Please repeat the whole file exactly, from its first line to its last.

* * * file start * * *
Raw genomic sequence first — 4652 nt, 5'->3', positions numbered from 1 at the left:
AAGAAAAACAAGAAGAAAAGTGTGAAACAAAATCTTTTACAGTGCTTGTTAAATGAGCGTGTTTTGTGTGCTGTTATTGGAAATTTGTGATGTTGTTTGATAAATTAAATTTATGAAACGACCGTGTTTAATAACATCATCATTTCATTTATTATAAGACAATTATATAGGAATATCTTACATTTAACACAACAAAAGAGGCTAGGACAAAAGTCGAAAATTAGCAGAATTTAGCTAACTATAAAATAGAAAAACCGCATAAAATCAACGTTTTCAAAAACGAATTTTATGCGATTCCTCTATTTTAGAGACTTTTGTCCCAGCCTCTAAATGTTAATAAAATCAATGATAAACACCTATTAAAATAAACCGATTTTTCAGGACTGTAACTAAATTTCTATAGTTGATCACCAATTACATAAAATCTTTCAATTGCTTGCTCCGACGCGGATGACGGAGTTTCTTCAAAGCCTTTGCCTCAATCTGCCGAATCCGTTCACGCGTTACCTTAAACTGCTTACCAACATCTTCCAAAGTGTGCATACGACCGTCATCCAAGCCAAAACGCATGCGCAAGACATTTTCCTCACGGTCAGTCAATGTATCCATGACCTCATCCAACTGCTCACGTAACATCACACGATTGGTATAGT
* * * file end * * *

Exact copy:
Raw genomic sequence first — 4652 nt, 5'->3', positions numbered from 1 at the left:
AAGAAAAACAAGAAGAAAAGTGTGAAACAAAATCTTTTACAGTGCTTGTTAAATGAGCGTGTTTTGTGTGCTGTTATTGGAAATTTGTGATGTTGTTTGATAAATTAAATTTATGAAACGACCGTGTTTAATAACATCATCATTTCATTTATTATAAGACAATTATATAGGAATATCTTACATTTAACACAACAAAAGAGGCTAGGACAAAAGTCGAAAATTAGCAGAATTTAGCTAACTATAAAATAGAAAAACCGCATAAAATCAACGTTTTCAAAAACGAATTTTATGCGATTCCTCTATTTTAGAGACTTTTGTCCCAGCCTCTAAATGTTAATAAAATCAATGATAAACACCTATTAAAATAAACCGATTTTTCAGGACTGTAACTAAATTTCTATAGTTGATCACCAATTACATAAAATCTTTCAATTGCTTGCTCCGACGCGGATGACGGAGTTTCTTCAAAGCCTTTGCCTCAATCTGCCGAATCCGTTCACGCGTTACCTTAAACTGCTTACCAACATCTTCCAAAGTGTGCATACGACCGTCATCCAAGCCAAAACGCATGCGCAAGACATTTTCCTCACGGTCAGTCAATGTATCCATGACCTCATCCAACTGCTCACGTAACATCACACGATTGGTATAGT